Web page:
Cholesterol is a waxy, fat-like substance found in cell walls that comes from the body and the foods we eat. This brochure explains these two sources, the two types of blood cholesterol, and ways to control cholesterol.
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THIS INFORMATION IS INTENDED FOR US CONSUMERS
What Is Cholesterol?
Cholesterol is a waxy, fat-like substance found in cell walls that comes from 2 sources:
The body, especially the liver, makes all the cholesterol it needs, and this is used to make essential substances like hormones and bile acids.
The food we eat
Dietary cholesterol is found in foods from animal sources, such as meats, liver and other organ meats, dairy foods, egg yolks, and shellfish.
Cholesterol circulates in the blood throughout the body. Your liver produces more cholesterol when you eat a diet high in saturated and trans fats.
Types of blood cholesterol
Too much LDL cholesterol can combine with other substances in the blood and stick to the walls of your arteries, forming plaque, which is a culprit in narrowing the arteries and can lead to heart disease.
Ways to control cholesterol
Adopt a diet low in saturated fat, trans fat, and cholesterol.
This fat is usually solid at room and refrigerator temperatures. It is found in greatest amounts in foods from animals, such as fatty cuts of meat, poultry with skin, whole-milk dairy products, and lard, as well as in some vegetable oils, including coconut and palm oils.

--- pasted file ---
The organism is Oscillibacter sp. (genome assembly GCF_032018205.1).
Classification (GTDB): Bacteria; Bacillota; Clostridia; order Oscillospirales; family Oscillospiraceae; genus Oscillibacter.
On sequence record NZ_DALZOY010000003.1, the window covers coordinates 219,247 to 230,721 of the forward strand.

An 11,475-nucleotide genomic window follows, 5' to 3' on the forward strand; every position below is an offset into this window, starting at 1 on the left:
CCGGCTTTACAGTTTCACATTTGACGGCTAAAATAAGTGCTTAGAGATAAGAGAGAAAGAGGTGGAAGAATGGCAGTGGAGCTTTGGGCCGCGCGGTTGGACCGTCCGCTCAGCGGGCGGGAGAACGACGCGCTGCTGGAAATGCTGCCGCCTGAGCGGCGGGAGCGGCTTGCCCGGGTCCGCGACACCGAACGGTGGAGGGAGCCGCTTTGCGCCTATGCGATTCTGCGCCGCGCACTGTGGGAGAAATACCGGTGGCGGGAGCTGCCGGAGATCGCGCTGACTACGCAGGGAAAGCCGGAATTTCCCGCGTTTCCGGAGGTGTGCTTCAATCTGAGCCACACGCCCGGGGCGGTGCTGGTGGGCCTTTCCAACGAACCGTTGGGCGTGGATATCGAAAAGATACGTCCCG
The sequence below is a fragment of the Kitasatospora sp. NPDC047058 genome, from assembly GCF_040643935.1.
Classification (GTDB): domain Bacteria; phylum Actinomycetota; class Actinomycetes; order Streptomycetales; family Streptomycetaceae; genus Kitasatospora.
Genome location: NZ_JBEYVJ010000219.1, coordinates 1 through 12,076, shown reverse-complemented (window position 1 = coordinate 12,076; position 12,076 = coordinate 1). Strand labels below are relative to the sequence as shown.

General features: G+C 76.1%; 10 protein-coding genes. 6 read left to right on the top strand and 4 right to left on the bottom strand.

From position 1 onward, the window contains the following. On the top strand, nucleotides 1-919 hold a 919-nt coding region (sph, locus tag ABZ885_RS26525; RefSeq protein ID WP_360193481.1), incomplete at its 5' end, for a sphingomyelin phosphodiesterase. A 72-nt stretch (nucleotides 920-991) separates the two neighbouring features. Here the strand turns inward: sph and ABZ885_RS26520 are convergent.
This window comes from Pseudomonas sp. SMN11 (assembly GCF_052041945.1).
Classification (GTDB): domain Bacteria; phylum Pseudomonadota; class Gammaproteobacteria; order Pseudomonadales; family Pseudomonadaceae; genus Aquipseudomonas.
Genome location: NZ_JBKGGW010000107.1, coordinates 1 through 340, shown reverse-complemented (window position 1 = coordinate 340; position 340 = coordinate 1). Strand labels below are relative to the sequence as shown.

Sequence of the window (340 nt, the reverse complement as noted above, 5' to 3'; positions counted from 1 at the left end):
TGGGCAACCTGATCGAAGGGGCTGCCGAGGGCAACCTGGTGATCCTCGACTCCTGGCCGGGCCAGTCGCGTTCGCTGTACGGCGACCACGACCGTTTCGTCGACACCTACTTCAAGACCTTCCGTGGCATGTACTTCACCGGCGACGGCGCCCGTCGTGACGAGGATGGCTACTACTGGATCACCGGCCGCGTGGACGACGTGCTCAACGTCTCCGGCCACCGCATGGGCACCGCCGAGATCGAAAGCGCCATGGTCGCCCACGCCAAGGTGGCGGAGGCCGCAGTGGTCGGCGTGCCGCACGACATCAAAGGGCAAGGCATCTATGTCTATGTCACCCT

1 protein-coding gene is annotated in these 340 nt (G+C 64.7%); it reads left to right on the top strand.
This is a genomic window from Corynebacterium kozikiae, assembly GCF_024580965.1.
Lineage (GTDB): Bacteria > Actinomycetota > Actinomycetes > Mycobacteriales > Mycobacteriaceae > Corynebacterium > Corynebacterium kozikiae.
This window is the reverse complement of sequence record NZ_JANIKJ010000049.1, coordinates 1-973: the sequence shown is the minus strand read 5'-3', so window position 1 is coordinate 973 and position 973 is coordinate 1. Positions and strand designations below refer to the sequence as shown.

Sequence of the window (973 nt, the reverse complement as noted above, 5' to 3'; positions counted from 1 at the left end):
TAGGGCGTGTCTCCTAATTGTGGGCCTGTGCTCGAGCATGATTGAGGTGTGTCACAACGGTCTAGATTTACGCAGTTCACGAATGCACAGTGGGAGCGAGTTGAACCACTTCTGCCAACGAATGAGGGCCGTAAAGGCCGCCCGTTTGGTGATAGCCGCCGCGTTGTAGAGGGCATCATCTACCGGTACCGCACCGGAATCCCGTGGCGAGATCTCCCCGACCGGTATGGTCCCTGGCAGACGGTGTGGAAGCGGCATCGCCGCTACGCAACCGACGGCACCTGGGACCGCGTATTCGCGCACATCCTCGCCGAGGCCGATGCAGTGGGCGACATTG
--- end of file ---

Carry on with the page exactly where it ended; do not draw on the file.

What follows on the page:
Studies show that too much saturated fat in your diet leads to higher LDL levels. Populations that tend to eat more saturated fat have higher cholesterol levels and more heart disease than those with lower intakes. Reducing the amount of saturated fat in your diet is a very effective way to lower LDL.
Also called trans-fatty acids, it tends to raise blood cholesterol similarly to saturated fat. Trans fat is found mainly in foods made with hydrogenated vegetable oils, such as many hard margarines and shortenings. The harder the margarine or shortening, the more likely it is to contain more trans fat.
Always talk to your doctor about what is best for you. Ask your doctor before starting any treatments or making changes in your routine or medicine.
Source: National Heart, Lung, and Blood Institute; National Institutes of Health; U.S. Department of Health and Human Services.